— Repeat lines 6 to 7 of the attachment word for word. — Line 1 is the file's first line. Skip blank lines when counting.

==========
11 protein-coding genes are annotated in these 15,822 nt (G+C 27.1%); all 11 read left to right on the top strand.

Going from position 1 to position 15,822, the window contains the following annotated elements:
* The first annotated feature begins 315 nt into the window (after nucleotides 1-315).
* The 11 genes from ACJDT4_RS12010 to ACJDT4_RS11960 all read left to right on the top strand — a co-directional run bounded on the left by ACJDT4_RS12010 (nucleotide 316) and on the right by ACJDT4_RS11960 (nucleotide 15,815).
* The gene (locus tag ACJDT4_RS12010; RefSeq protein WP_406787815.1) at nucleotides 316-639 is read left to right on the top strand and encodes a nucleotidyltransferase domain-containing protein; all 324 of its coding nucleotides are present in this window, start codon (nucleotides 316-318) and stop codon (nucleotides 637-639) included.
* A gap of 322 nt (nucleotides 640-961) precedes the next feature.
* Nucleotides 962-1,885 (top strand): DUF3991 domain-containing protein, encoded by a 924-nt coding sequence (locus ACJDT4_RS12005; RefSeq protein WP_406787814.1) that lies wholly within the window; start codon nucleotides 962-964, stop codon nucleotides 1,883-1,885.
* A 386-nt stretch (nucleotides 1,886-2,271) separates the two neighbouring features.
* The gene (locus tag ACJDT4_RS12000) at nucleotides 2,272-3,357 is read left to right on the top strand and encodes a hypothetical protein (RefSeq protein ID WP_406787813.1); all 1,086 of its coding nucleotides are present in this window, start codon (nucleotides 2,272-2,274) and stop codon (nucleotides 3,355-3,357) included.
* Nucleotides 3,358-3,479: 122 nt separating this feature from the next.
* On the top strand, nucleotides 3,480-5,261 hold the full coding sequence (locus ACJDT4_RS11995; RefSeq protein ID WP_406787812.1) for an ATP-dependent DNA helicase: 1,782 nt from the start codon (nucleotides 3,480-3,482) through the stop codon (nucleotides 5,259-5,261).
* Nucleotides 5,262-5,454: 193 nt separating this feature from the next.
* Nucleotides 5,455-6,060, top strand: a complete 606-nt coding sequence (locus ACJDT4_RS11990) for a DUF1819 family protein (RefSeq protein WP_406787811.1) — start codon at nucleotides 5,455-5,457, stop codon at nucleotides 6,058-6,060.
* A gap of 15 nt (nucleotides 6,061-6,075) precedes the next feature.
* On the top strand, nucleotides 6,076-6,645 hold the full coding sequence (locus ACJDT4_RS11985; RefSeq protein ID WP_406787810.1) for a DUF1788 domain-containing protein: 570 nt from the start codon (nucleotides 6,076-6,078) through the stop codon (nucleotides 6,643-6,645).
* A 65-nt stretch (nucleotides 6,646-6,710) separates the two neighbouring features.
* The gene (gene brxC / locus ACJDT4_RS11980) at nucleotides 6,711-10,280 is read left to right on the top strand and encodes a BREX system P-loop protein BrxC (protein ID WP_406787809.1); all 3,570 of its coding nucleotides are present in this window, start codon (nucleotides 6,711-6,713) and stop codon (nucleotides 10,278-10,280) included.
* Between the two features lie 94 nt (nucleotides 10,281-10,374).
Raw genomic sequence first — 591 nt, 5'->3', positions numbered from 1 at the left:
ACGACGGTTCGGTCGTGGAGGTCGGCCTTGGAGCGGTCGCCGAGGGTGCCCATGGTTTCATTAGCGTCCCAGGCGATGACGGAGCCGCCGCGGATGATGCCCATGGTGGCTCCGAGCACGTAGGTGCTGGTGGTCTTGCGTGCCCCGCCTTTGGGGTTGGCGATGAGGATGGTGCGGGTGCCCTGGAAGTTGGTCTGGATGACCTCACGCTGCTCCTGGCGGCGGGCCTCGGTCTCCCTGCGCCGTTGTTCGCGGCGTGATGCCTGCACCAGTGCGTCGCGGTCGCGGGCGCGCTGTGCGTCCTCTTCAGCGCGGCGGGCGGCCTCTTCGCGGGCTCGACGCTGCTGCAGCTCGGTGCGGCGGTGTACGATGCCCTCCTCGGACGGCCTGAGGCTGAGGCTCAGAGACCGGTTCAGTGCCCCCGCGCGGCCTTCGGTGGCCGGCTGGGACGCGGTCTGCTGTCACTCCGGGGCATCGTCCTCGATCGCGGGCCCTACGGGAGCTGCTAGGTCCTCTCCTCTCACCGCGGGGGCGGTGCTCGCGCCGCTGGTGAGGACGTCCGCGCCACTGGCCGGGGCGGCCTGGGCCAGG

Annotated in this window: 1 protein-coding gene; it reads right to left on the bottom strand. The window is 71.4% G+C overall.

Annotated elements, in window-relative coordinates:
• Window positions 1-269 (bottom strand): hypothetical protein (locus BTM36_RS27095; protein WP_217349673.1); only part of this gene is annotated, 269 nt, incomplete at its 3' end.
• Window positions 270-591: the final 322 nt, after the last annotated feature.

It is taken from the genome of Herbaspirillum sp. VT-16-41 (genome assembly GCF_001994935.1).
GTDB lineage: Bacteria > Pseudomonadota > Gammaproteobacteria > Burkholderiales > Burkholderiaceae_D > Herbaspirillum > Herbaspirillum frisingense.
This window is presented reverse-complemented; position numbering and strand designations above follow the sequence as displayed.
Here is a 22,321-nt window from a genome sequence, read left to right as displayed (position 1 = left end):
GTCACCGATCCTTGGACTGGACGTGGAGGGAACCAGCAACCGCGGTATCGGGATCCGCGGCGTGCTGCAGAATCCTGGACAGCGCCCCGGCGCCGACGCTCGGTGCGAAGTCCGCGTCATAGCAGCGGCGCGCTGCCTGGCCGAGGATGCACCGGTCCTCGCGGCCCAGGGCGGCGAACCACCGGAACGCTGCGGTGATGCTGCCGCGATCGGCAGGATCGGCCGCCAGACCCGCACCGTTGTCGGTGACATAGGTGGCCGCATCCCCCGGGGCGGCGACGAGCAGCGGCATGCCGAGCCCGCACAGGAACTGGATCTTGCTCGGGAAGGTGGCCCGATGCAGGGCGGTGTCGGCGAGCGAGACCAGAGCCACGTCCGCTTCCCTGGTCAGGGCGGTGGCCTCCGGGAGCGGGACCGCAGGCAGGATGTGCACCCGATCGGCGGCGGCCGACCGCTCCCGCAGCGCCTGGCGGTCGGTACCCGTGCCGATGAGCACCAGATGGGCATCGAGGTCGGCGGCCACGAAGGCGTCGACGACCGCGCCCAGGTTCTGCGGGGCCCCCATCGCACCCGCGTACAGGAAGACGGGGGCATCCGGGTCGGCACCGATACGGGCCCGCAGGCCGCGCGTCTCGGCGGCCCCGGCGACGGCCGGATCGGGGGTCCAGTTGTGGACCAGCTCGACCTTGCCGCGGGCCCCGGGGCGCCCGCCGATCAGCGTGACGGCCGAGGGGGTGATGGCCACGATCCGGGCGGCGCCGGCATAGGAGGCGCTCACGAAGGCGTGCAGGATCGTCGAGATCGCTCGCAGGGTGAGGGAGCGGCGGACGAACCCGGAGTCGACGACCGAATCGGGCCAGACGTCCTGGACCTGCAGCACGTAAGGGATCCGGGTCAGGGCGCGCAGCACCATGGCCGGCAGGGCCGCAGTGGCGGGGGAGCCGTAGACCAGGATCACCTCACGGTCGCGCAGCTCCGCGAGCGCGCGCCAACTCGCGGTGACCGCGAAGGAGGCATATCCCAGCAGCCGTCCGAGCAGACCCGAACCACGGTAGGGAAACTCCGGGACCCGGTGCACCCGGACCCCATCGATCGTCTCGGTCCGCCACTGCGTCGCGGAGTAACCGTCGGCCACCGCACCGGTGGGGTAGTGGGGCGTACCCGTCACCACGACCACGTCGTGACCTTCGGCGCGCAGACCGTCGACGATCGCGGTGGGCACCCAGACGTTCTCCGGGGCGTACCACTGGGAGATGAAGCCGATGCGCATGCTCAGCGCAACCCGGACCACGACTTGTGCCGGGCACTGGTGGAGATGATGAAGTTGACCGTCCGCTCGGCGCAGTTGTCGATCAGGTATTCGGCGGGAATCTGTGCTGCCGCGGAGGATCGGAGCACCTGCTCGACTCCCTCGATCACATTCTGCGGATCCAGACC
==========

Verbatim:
* A gap of 322 nt (nucleotides 640-961) precedes the next feature.
* Nucleotides 962-1,885 (top strand): DUF3991 domain-containing protein, encoded by a 924-nt coding sequence (locus ACJDT4_RS12005; RefSeq protein WP_406787814.1) that lies wholly within the window; start codon nucleotides 962-964, stop codon nucleotides 1,883-1,885.